Jesse Goins, who appeared on Discovery's Gold Rush spinoff, Dave Turin's Lost Mine, died Tuesday at the age of 60, TMZ reports, after suffering what appears to be a heart attack on the job. The outlet reported Goins was in Colorado Tuesday night during filming, where he works to separate and clean the gold in the gold room. A crew member reportedly found him unconscious there, and while the on-site medic administered CPR while waiting for EMTs to arrive, Goins was unable to be revived in the hospital.
Goins was believed to have suffered a heart attack, but the cause of death has yet to be confirmed. The reality personality's brother, Larry, shared the news on Facebook, saying, "Heaven will never be the same!! My brother Jesse went home to be with his Father, Lord and Savior. ￼He will be missed dearly. Love you brother."
Jesse's friends and fans were quick to wish his family well in the comments. "Praying peace over you and your family as you remember your brother," one person wrote, as another added, "God Bless You and Your Family Larry. So sorry for the loss of Jesse. My condolences!"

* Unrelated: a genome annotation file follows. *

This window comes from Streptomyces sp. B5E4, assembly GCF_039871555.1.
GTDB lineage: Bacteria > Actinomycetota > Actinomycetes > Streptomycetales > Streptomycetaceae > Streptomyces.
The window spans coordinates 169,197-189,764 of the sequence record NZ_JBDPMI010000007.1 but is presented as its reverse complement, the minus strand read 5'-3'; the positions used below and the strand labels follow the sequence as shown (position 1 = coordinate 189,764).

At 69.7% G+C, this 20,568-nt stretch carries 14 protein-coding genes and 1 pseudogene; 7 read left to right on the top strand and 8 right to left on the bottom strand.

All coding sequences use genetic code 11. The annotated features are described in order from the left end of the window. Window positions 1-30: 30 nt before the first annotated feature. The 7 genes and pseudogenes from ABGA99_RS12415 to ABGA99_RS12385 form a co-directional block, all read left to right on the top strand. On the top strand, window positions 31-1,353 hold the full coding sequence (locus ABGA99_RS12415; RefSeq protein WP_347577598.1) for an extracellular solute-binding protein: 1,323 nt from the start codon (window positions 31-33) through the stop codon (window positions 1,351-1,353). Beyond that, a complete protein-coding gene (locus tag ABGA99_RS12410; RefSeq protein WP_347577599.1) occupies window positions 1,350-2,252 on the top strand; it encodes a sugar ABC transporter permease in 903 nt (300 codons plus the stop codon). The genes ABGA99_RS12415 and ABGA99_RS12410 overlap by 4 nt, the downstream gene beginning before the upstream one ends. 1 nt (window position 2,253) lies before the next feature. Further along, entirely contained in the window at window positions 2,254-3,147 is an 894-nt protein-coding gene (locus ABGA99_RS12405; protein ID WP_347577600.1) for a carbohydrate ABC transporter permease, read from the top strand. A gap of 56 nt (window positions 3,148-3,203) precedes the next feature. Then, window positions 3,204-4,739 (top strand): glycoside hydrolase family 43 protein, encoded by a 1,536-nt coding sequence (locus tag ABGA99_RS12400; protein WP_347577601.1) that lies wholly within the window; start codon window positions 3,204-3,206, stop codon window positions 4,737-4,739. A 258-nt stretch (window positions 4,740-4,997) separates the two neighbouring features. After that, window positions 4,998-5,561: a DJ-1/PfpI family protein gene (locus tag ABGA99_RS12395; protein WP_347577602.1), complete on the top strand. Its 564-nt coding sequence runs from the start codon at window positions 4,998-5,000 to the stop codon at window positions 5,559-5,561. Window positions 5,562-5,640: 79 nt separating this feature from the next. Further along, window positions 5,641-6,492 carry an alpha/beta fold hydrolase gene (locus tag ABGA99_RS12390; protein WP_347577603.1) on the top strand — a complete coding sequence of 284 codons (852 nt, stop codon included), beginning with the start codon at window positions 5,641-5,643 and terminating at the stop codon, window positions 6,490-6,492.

Ahead of the most recent season of Dave Turin's Lost Mine, which premiered in February 2020, "Dozer Dave" told PopCulture.com that it was a trying mining season for his whole team, in part due to the weather at the dig site, which was about 4,500 ft. above sea level. "Montana brings such a different environment," he explained at the time. "It's colder, it's a much different environment. ...So we were fighting [the cold], and we always had issues and problems with the plant."
Turin was determined to "work [his] butt off" to reach his goal regardless, despite the "trying times, very emotional times" with his team while mining. He couldn't say enough positive things about his crew at the time, calling them all, "family men" working to support their loved ones rather than simply chasing gold for the glory. "We had to as a team come together, problem solve and figure these things out," he said of overcoming the season's challenges. He added in March 2019 of his crew, "We're not the best miners in the world. My philosophy was hiring people I like and trust and want to hang out with, so I put together a crew that became a family."